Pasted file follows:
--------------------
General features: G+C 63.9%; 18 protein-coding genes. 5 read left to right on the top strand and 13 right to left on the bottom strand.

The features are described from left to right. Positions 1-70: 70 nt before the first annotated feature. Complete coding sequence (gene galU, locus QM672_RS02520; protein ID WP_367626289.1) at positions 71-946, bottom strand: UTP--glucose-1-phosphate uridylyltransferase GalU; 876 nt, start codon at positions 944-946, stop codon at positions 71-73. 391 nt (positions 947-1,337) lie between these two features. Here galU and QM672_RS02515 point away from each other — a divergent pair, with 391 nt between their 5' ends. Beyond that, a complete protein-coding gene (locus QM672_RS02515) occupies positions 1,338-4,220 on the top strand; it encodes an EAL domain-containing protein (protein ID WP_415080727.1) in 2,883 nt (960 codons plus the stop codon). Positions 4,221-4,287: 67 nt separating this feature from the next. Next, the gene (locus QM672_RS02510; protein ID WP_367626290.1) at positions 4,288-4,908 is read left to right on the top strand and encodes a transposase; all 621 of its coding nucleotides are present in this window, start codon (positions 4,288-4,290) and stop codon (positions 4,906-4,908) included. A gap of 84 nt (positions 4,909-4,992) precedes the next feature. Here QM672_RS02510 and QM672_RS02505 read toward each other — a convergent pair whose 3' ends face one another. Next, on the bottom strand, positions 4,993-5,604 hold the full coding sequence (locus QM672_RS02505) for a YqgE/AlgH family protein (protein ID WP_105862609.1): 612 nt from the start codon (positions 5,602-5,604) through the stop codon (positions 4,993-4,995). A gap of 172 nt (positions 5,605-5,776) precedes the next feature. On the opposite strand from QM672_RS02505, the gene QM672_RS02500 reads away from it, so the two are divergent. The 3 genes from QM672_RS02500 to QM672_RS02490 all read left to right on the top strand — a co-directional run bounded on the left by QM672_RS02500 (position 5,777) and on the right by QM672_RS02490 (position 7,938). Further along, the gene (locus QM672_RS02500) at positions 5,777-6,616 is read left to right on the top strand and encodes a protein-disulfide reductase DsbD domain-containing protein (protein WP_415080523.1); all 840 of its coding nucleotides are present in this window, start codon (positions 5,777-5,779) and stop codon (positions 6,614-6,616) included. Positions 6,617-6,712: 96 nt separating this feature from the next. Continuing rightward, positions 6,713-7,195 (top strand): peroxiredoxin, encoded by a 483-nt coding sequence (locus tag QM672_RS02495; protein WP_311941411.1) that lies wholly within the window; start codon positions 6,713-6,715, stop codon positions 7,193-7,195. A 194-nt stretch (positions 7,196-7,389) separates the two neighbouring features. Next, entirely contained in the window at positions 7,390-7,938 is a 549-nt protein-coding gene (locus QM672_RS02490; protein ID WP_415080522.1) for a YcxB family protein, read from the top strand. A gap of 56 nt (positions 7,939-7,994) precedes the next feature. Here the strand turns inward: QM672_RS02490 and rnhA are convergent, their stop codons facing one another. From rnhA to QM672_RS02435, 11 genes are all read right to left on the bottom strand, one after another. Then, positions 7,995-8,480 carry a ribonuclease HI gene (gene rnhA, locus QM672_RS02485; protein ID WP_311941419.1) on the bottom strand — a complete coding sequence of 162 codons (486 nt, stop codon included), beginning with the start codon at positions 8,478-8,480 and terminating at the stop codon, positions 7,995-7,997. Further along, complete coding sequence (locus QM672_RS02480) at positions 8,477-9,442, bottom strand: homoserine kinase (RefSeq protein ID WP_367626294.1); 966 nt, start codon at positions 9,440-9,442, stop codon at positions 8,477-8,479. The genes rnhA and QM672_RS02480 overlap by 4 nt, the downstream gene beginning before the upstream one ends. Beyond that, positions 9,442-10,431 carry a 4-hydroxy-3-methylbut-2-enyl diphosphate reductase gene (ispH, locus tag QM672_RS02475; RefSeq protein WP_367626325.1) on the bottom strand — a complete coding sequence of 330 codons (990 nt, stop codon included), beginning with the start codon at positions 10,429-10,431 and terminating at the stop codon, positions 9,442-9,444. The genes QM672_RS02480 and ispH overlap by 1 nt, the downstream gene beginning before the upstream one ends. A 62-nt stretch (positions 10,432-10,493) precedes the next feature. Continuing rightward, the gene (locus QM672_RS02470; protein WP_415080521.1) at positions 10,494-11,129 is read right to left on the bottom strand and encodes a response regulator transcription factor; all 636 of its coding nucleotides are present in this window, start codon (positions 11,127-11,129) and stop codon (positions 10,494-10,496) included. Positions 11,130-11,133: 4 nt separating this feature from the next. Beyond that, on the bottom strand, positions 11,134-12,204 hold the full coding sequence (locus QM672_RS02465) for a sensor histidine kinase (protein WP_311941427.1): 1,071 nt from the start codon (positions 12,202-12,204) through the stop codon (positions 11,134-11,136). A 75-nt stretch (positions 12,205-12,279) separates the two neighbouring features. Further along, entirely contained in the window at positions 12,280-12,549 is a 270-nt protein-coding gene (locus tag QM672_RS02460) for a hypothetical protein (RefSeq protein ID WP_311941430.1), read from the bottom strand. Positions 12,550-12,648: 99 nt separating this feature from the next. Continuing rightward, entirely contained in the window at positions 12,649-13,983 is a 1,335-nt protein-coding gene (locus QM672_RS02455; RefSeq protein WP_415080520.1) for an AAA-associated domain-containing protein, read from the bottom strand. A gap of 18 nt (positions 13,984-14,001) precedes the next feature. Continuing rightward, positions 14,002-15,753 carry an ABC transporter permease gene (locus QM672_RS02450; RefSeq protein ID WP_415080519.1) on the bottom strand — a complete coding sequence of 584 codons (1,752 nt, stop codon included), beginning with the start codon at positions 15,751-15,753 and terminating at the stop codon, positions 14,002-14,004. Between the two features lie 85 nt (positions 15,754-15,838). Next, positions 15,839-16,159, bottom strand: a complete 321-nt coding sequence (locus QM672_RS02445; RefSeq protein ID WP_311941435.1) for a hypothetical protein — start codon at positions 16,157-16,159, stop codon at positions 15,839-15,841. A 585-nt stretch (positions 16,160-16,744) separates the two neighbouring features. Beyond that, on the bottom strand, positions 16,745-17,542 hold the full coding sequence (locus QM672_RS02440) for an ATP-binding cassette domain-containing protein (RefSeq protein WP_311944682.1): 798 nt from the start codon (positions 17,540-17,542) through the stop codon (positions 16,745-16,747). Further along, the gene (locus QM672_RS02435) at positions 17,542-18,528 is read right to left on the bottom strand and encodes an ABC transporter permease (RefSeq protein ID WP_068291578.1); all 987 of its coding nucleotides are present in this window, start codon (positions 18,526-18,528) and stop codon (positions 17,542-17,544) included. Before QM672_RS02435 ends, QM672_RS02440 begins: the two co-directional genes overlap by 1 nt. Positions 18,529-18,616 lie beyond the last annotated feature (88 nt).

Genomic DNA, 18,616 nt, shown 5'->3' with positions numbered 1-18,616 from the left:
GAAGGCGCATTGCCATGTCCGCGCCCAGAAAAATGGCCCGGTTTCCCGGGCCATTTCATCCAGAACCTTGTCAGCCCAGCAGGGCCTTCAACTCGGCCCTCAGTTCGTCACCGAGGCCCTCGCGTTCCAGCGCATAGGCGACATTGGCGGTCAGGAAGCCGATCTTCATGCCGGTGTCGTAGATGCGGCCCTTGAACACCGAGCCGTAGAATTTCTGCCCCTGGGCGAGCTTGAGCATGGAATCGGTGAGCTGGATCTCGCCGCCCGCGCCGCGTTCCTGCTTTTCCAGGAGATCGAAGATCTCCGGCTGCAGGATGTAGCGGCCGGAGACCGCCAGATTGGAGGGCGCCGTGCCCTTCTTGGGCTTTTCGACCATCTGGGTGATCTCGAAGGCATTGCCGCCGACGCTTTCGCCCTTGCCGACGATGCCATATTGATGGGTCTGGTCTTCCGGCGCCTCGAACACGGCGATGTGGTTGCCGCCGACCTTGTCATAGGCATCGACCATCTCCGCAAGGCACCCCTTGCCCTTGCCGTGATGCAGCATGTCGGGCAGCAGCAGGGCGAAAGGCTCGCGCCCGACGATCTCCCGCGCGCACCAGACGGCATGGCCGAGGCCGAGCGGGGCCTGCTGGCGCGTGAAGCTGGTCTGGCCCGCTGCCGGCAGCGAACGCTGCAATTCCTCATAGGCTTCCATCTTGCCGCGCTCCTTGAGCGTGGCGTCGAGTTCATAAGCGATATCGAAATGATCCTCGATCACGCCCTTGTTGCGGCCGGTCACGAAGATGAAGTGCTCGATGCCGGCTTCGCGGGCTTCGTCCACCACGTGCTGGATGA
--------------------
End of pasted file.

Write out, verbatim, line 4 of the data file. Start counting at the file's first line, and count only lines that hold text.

GAAGGCGCATTGCCATGTCCGCGCCCAGAAAAATGGCCCGGTTTCCCGGGCCATTTCATCCAGAACCTTGTCAGCCCAGCAGGGCCTTCAACTCGGCCCTCAGTTCGTCACCGAGGCCCTCGCGTTCCAGCGCATAGGCGACATTGGCGGTCAGGAAGCCGATCTTCATGCCGGTGTCGTAGATGCGGCCCTTGAACACCGAGCCGTAGAATTTCTGCCCCTGGGCGAGCTTGAGCATGGAATCGGTGAGCTGGATCTCGCCGCCCGCGCCGCGTTCCTGCTTTTCCAGGAGATCGAAGATCTCCGGCTGCAGGATGTAGCGGCCGGAGACCGCCAGATTGGAGGGCGCCGTGCCCTTCTTGGGCTTTTCGACCATCTGGGTGATCTCGAAGGCATTGCCGCCGACGCTTTCGCCCTTGCCGACGATGCCATATTGATGGGTCTGGTCTTCCGGCGCCTCGAACACGGCGATGTGGTTGCCGCCGACCTTGTCATAGGCATCGACCATCTCCGCAAGGCACCCCTTGCCCTTGCCGTGATGCAGCATGTCGGGCAGCAGCAGGGCGAAAGGCTCGCGCCCGACGATCTCCCGCGCGCACCAGACGGCATGGCCGAGGCCGAGCGGGGCCTGCTGGCGCGTGAAGCTGGTCTGGCCCGCTGCCGGCAGCGAACGCTGCAATTCCTCATAGGCTTCCATCTTGCCGCGCTCCTTGAGCGTGGCGTCGAGTTCATAAGCGATATCGAAATGATCCTCGATCACGCCCTTGTTGCGGCCGGTCACGAAGATGAAGTGCTCGATGCCGGCTTCGCGGGCTTCGTCCACCACGTGCTGGATGA